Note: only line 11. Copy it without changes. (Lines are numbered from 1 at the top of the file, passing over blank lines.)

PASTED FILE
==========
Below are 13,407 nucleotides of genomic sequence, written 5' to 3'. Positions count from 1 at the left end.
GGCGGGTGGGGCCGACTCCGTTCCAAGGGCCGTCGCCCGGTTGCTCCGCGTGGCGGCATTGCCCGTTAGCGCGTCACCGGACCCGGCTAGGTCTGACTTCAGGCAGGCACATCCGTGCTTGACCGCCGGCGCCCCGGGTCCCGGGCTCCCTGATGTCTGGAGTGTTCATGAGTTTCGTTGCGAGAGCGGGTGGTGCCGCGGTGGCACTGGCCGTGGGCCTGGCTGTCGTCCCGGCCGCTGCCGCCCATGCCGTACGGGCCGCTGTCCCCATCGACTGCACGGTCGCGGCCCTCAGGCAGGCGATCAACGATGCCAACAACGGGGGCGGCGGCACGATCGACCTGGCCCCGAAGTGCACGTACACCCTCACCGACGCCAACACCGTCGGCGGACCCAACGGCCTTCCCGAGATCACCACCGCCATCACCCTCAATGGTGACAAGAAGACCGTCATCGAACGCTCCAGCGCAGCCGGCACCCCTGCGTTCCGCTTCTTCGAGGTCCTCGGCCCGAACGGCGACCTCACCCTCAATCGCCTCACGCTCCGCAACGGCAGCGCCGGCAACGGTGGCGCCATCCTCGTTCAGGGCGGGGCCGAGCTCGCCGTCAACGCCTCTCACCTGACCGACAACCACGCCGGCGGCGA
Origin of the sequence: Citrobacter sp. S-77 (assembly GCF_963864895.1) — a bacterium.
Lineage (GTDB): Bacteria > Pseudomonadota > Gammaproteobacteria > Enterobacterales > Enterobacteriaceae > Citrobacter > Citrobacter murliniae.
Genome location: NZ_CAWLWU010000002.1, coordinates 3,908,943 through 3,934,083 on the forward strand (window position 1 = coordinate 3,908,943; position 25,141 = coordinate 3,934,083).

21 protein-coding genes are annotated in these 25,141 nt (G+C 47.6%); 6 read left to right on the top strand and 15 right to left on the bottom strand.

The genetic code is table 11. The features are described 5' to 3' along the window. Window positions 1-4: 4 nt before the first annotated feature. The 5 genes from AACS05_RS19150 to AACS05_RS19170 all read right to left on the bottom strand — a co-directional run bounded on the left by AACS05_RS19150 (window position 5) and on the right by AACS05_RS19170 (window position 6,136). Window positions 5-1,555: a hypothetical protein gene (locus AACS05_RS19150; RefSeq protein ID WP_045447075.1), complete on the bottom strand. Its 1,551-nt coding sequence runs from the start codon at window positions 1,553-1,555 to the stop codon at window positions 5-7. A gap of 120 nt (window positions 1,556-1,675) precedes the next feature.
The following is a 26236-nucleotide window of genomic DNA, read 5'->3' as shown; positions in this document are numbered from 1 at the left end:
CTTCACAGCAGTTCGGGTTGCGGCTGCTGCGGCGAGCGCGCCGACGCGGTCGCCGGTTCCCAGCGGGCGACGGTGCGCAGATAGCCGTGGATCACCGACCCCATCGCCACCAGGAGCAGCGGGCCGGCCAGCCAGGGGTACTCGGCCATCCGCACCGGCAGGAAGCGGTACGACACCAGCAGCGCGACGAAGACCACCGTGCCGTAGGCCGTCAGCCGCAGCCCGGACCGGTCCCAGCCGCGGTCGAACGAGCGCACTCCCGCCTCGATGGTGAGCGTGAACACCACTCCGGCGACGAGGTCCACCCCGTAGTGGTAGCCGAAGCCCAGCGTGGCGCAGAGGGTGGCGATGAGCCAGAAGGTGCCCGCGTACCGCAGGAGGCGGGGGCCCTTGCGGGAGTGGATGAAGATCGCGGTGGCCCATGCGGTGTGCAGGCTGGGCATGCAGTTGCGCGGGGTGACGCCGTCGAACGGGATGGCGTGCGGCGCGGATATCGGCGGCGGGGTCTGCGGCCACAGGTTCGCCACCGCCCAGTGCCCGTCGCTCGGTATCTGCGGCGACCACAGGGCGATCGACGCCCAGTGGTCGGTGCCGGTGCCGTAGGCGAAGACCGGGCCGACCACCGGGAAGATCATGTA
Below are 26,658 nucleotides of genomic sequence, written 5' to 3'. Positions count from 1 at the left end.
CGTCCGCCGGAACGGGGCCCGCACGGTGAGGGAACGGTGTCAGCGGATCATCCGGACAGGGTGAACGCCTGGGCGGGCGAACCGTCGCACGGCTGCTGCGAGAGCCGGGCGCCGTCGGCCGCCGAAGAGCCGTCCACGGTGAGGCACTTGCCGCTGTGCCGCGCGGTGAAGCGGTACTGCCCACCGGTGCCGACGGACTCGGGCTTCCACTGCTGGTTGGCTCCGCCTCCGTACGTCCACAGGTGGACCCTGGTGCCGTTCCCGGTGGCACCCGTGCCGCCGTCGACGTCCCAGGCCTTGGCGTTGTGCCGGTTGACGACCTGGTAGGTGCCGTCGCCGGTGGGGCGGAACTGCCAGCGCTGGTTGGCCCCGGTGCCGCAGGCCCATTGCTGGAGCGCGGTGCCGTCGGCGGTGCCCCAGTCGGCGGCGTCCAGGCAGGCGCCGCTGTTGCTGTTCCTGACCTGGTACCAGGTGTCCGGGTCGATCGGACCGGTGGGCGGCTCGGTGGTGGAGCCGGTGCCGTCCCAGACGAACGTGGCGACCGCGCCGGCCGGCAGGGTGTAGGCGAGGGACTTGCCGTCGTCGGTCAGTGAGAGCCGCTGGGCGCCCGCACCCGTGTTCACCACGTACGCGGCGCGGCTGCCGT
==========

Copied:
CGTCCGCCGGAACGGGGCCCGCACGGTGAGGGAACGGTGTCAGCGGATCATCCGGACAGGGTGAACGCCTGGGCGGGCGAACCGTCGCACGGCTGCTGCGAGAGCCGGGCGCCGTCGGCCGCCGAAGAGCCGTCCACGGTGAGGCACTTGCCGCTGTGCCGCGCGGTGAAGCGGTACTGCCCACCGGTGCCGACGGACTCGGGCTTCCACTGCTGGTTGGCTCCGCCTCCGTACGTCCACAGGTGGACCCTGGTGCCGTTCCCGGTGGCACCCGTGCCGCCGTCGACGTCCCAGGCCTTGGCGTTGTGCCGGTTGACGACCTGGTAGGTGCCGTCGCCGGTGGGGCGGAACTGCCAGCGCTGGTTGGCCCCGGTGCCGCAGGCCCATTGCTGGAGCGCGGTGCCGTCGGCGGTGCCCCAGTCGGCGGCGTCCAGGCAGGCGCCGCTGTTGCTGTTCCTGACCTGGTACCAGGTGTCCGGGTCGATCGGACCGGTGGGCGGCTCGGTGGTGGAGCCGGTGCCGTCCCAGACGAACGTGGCGACCGCGCCGGCCGGCAGGGTGTAGGCGAGGGACTTGCCGTCGTCGGTCAGTGAGAGCCGCTGGGCGCCCGCACCCGTGTTCACCACGTACGCGGCGCGGCTGCCGT